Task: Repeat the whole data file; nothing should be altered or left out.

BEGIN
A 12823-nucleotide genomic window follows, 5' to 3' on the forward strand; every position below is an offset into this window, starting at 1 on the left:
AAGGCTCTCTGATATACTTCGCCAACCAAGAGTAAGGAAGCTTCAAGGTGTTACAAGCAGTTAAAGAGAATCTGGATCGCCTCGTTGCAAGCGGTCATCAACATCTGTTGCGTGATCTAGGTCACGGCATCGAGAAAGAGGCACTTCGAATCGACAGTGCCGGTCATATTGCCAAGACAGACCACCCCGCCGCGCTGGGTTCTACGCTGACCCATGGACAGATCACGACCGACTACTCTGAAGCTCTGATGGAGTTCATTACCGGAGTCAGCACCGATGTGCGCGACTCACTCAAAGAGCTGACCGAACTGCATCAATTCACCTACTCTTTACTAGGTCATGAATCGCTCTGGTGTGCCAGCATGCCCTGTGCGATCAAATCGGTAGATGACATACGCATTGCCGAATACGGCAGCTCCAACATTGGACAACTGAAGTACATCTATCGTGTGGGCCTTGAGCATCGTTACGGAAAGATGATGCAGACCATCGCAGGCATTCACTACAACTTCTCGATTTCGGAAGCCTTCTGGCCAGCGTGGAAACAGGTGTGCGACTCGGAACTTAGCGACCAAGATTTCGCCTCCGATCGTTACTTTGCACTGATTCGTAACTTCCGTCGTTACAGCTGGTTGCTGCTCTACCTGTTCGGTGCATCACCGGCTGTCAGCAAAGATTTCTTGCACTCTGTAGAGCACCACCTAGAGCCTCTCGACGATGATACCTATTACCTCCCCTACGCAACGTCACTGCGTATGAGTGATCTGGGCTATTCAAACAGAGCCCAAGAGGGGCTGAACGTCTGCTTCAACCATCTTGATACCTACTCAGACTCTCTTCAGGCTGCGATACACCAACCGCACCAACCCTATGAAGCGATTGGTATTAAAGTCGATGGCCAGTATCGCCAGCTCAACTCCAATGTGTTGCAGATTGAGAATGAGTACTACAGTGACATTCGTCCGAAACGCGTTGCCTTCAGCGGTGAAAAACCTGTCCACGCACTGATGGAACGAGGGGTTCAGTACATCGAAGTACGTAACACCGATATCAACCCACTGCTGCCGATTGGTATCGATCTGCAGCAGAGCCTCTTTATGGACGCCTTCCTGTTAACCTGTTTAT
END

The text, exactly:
A 12823-nucleotide genomic window follows, 5' to 3' on the forward strand; every position below is an offset into this window, starting at 1 on the left:
AAGGCTCTCTGATATACTTCGCCAACCAAGAGTAAGGAAGCTTCAAGGTGTTACAAGCAGTTAAAGAGAATCTGGATCGCCTCGTTGCAAGCGGTCATCAACATCTGTTGCGTGATCTAGGTCACGGCATCGAGAAAGAGGCACTTCGAATCGACAGTGCCGGTCATATTGCCAAGACAGACCACCCCGCCGCGCTGGGTTCTACGCTGACCCATGGACAGATCACGACCGACTACTCTGAAGCTCTGATGGAGTTCATTACCGGAGTCAGCACCGATGTGCGCGACTCACTCAAAGAGCTGACCGAACTGCATCAATTCACCTACTCTTTACTAGGTCATGAATCGCTCTGGTGTGCCAGCATGCCCTGTGCGATCAAATCGGTAGATGACATACGCATTGCCGAATACGGCAGCTCCAACATTGGACAACTGAAGTACATCTATCGTGTGGGCCTTGAGCATCGTTACGGAAAGATGATGCAGACCATCGCAGGCATTCACTACAACTTCTCGATTTCGGAAGCCTTCTGGCCAGCGTGGAAACAGGTGTGCGACTCGGAACTTAGCGACCAAGATTTCGCCTCCGATCGTTACTTTGCACTGATTCGTAACTTCCGTCGTTACAGCTGGTTGCTGCTCTACCTGTTCGGTGCATCACCGGCTGTCAGCAAAGATTTCTTGCACTCTGTAGAGCACCACCTAGAGCCTCTCGACGATGATACCTATTACCTCCCCTACGCAACGTCACTGCGTATGAGTGATCTGGGCTATTCAAACAGAGCCCAAGAGGGGCTGAACGTCTGCTTCAACCATCTTGATACCTACTCAGACTCTCTTCAGGCTGCGATACACCAACCGCACCAACCCTATGAAGCGATTGGTATTAAAGTCGATGGCCAGTATCGCCAGCTCAACTCCAATGTGTTGCAGATTGAGAATGAGTACTACAGTGACATTCGTCCGAAACGCGTTGCCTTCAGCGGTGAAAAACCTGTCCACGCACTGATGGAACGAGGGGTTCAGTACATCGAAGTACGTAACACCGATATCAACCCACTGCTGCCGATTGGTATCGATCTGCAGCAGAGCCTCTTTATGGACGCCTTCCTGTTAACCTGTTTAT